Saglana Salchak, a soon-to-be-five-year-old girl, lived with her grandparents in the taiga forest of Siberia, near the Mongolian border. When she awoke one morning last month, she wasn’t able to rouse her grandmother. Her grandfather, who is blind, told her to go to the nearest neighbor, five miles away, and get help. Saglana took a box of matches in case she needed to light a fire.
“It was very cold and I was so hungry,' said the girl. "But I wasn't scared. I was just walking, walking, walking. And I finally got there."
Semen Rubtsov, head of search and rescue in Tuva, praised the girl:
“Herders’ children are more prepared to such extreme situations than kids who live in the cities. . . .There was a great danger—wild animals. Bears are hibernating now, but Tuva is crowded with wolves . . . . In the dark she could easily have stumbled on a pack. This girl was lucky that she did not meet them. Her only hope would have been to climb a tree.”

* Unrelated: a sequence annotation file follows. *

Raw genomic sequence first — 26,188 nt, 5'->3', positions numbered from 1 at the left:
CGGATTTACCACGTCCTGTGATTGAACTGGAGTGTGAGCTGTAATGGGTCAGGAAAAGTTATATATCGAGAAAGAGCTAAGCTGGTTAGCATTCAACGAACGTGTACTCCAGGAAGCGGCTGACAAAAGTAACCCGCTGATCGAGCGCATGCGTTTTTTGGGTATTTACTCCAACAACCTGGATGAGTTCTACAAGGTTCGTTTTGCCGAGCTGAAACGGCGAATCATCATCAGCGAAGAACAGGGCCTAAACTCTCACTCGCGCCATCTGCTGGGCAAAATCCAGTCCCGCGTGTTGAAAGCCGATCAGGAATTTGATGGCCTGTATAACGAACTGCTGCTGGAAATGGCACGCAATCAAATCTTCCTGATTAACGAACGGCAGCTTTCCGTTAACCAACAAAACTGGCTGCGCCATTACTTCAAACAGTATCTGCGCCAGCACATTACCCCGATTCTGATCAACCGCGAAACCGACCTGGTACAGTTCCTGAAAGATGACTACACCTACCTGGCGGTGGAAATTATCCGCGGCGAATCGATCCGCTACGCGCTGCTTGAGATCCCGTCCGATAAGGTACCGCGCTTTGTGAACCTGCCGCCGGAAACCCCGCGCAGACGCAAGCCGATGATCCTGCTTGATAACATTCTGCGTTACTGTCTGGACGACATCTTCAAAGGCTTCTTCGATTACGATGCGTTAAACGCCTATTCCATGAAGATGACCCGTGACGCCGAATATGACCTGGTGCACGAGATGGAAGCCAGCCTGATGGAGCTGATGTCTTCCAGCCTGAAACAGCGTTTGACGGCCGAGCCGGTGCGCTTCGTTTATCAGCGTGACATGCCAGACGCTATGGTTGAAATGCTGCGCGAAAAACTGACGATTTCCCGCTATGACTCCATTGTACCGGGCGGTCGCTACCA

This real-life adventure contains elements of "Little Red Riding Hood,” but in a different configuration. Did Saglana’s family tell her a tale about a child, a solo journey, and a wolf, I wonder. Many folktales for young children offer practical advice for dangerous situations. European "Red Riding Hood" tales warn children to stay on the path. Chinese “Red Riding Hood” tales describe escaping a tiger by climbing a tree.
I am a children's author and folklorist based in Portland, Oregon. Before I became a full-time writer and speaker, I was a children's librarian, then a puppeteer and storyteller. I received my Ph.D. in Folklore and Mythology Studies from the University of California, Los Angeles.